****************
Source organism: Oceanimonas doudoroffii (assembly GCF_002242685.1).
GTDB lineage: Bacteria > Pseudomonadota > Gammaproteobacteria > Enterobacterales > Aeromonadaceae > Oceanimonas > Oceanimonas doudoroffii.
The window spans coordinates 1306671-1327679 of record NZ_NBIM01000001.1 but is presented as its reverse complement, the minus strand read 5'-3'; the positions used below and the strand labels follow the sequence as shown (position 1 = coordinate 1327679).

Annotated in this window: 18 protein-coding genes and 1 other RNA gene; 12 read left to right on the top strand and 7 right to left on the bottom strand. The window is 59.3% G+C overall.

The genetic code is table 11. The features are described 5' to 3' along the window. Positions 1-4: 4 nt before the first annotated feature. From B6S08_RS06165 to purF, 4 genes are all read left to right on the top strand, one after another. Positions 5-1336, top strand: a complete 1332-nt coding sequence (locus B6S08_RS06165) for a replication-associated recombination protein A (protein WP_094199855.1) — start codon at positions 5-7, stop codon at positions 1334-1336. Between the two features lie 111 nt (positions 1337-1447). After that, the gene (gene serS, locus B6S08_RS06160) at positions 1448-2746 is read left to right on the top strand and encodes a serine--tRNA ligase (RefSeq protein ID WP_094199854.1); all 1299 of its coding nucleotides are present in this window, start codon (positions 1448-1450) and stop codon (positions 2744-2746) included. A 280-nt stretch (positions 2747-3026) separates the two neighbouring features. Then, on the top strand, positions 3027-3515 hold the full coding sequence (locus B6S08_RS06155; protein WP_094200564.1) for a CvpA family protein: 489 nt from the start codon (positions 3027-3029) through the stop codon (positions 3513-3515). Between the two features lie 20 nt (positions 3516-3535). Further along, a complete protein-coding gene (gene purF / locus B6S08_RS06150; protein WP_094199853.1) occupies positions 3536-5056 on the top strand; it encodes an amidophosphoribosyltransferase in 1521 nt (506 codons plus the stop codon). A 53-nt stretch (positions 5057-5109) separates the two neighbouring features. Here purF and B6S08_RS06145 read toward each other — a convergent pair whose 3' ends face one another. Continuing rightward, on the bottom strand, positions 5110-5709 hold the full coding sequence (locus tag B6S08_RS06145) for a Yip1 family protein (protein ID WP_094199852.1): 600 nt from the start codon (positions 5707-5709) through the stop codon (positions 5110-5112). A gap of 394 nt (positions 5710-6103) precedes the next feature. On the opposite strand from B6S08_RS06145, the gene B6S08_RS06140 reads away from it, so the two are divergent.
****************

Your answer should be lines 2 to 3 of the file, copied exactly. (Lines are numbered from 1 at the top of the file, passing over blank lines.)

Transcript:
GTDB lineage: Bacteria > Pseudomonadota > Gammaproteobacteria > Enterobacterales > Aeromonadaceae > Oceanimonas > Oceanimonas doudoroffii.
The window spans coordinates 1306671-1327679 of record NZ_NBIM01000001.1 but is presented as its reverse complement, the minus strand read 5'-3'; the positions used below and the strand labels follow the sequence as shown (position 1 = coordinate 1327679).